Tuesday, July 6, 2021

#BookReview - A Most Clever Girl

A Most Clever Girl: A Novel of an American Spy
By: Stephanie Marie Thornton
Publisher: Berkley
Publication Date: September 2021
ISBN: 978-0593198407
Reviewed by: Dianne Woodman
Review Date: July 2, 2021
A Most Clever Girl is a fictional story of an historical figure that begins in November of 1963 when Catherine Gray shows up at the Connecticut apartment of Elizabeth Bentley. Catherine has one goal in mind - she plans to end the life of Elizabeth and herself as she holds Elizabeth responsible for wreaking havoc on her life. She considers Elizabeth a traitor to the United States and wants Elizabeth to admit her guilt of being a Russian spy and Communist.
Elizabeth is able to convince Catherine to hold off on passing judgment until she first hears her side of the story about her life as an American spy and member of the Communist Party of the United States of America (CPUSA). The story switches to 1933 when Elizabeth begins the story of her involvement with the CPUSA. Elizabeth joined the Party because she believed the rhetoric espoused by her best friend, Lee Fuhr, and to safeguard their friendship. However, that friendship was terminated as soon as Elizabeth agreed to work for the Communist underground. Yasha, a founding member of CPUSA, trained Elizabeth in the intricacies and complexities of an agent’s life. The two of them developed a friendship that turned into a secret romantic relationship.
Things soon turned bad and Elizabeth experienced an emotional downfall. To make matters worse, the Party had different ideas about Elizabeth’s future involvement as a spy. They wanted her to turn over all her contacts, but Elizabeth rebuffed their efforts. In 1945 she made the decision to defect and became an informant for the FBI. This led to unexpected repercussions, such as disbelief in her testimony as a government witness and character defamation. Soon, family secrets will be revealed that may just help Catherine...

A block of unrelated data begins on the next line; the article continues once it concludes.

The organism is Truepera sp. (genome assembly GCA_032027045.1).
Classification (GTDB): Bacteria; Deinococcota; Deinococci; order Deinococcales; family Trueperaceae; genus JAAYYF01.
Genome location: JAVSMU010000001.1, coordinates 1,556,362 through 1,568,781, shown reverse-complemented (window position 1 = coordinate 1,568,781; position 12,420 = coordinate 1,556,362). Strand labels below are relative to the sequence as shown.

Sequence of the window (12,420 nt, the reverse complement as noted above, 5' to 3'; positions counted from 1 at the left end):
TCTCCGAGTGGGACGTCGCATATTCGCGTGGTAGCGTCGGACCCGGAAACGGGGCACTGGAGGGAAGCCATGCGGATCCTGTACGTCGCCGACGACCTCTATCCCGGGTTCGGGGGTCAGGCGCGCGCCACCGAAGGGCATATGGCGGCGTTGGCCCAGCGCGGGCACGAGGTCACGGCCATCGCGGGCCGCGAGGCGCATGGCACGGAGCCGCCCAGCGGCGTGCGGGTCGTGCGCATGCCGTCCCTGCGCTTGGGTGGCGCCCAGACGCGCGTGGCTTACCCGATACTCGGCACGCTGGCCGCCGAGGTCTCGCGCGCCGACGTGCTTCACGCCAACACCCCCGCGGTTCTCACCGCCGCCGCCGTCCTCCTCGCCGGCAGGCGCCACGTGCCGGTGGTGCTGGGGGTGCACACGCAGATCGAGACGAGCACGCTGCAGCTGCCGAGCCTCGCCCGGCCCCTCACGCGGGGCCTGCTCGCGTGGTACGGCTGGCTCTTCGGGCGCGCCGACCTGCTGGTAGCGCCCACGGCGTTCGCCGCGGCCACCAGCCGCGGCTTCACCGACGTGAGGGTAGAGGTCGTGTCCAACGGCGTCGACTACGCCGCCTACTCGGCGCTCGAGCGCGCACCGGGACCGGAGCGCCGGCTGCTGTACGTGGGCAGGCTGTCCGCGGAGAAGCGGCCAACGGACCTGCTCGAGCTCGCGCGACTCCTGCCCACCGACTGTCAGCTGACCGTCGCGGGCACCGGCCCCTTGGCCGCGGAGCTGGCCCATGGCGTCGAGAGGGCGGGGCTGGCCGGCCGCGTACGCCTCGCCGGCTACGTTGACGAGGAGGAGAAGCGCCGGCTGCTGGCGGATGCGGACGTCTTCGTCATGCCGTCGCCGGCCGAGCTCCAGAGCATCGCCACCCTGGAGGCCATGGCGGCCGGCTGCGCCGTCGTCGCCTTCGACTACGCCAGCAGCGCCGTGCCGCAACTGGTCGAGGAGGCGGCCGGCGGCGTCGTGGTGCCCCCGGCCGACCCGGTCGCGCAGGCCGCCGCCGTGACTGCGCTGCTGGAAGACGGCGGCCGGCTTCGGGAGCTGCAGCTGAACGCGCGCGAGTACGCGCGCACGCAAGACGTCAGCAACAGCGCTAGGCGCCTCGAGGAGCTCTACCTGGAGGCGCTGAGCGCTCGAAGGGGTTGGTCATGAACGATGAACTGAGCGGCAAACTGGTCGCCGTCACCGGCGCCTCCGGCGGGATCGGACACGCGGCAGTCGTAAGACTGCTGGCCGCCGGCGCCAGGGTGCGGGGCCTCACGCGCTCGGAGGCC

Stephanie Marie Thornton has written a captivating fictional story that provides readers with insight into the reasons behind Elizabeth Bentley choosing to become a spy. It also looks at how she dealt with the challenges she faced in living a life full of secrecy, lies, subterfuge, isolation, heartache, and loss. The book is split into three parts focusing on different time periods and stages in her life. Before each section is a quote from Bentley’s book, Out of Bondage, and each excerpt wonderfully ties in with the story. A nonfiction book list is included for anyone who wants to learn more details about Elizabeth Bentley’s life as well as thought-provoking discussion questions which are an ideal catalyst for insightful conversations with others. A Most Clever Girl, which includes profanity, is an eye-opening book about Elizabeth Bentley and how the choices she made impacted not only her health and well-being but also the relationships she forged with others.
Quill says: A Most Clever Girl is a compelling historical fiction novel of a little-known female American spy for the Soviet Union who defected and had a significant effect on Soviet espionage in the United States.

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